**Topic/Type**:
1. Plasma Simulation, Invited

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R. ?lvarez
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Instituto de Ciencia de Materiales de Sevilla, CSIC, Sevilla, Spain IPFN, Instituto Superior T?cnico, Lisboa, Portugal
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The electromagnetic (EM) modeling of plasma reactors is an efficient engineering response to the optimization of devices, for example in view of ensuring a maximum power coupling. The plasma enters the model via the permittivity spatial distribution, which is related to the electron density and temperature. The modeling involves the solution to Maxwell\'s equations, subject to appropriated boundary conditions (Dirichlet, Neumann or mixed), whose definition usually depends on the nature of the physical device under study. In principle, the problem can be solved using standard techniques of computational electrodynamics, for example by combining a finite difference discretization scheme with a relaxation iterative algorithm (e.g. Gauss-Seidel), adopting either a time-dependent or a time-harmonic numerical resolution. However, the EM analysis of a plasma reactor generally involves its characterization for a given (applied) operating frequency, in which case Maxwell\'s equations are more adequately solved using a time-harmonic description (involving the previous Fourier expansion of the equations). This latter description leads to a boundary-value problem, whose solution should fulfill the (Neumann or Dirichlet) boundary conditions adopted, being unique for the particular operation mode considered. But using a time-harmonic description often leads to difficulties in the numerical completion of boundary conditions, particularly for field distributions with an oscillating pattern, in which case Neumann-type boundary conditions (upon the field derivatives) are difficult to meet over a multi-dimensional integration domain. In situations where convergence requires a more restrictive framework, these Neumann boundary conditions are better replaced by equivalent Dirichlet conditions, whose boundary values depend on the problem solution. Here, we use a simple numerical algorithm to manage these situations, by tailoring the Dirichlet boundary values to satisfy the physical Neumann conditions [1].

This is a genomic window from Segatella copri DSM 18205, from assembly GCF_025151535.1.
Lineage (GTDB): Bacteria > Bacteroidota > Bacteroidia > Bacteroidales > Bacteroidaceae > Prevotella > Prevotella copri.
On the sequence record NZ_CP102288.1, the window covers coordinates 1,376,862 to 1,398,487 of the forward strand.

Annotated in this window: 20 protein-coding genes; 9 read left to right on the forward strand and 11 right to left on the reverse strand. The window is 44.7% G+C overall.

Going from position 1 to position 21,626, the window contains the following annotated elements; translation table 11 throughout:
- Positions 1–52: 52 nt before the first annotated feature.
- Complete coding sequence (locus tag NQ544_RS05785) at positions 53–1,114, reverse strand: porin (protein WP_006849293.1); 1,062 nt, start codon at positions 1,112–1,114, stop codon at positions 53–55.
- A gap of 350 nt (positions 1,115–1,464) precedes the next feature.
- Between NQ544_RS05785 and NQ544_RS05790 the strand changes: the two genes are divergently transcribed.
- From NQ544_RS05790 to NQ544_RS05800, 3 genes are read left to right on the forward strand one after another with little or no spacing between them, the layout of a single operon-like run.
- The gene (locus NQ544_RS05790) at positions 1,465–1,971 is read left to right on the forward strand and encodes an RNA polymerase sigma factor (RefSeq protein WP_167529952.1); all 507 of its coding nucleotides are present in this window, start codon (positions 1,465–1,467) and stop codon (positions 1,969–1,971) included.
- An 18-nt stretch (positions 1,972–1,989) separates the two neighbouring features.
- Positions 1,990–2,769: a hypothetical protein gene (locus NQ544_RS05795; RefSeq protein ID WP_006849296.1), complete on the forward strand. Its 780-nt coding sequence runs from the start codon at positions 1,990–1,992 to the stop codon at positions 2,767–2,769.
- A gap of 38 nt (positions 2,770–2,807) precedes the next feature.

The algorithm is applied to a microwave-driven plasma torch coupled to a cylindrical metallic reactor [2], for which we have studied the dependence of the EM field distribution on the electron density and temperature profiles.

[1] R ?lvarez and L L Alves, J. Phys. D: Appl. Phys. 41(21) 215204 (2008).

[2] M. Moisan, G. Sauv?, Z. Zakrzewski and J. Hubert, Plasma Sources Sci. Technol. 3 584 (1994).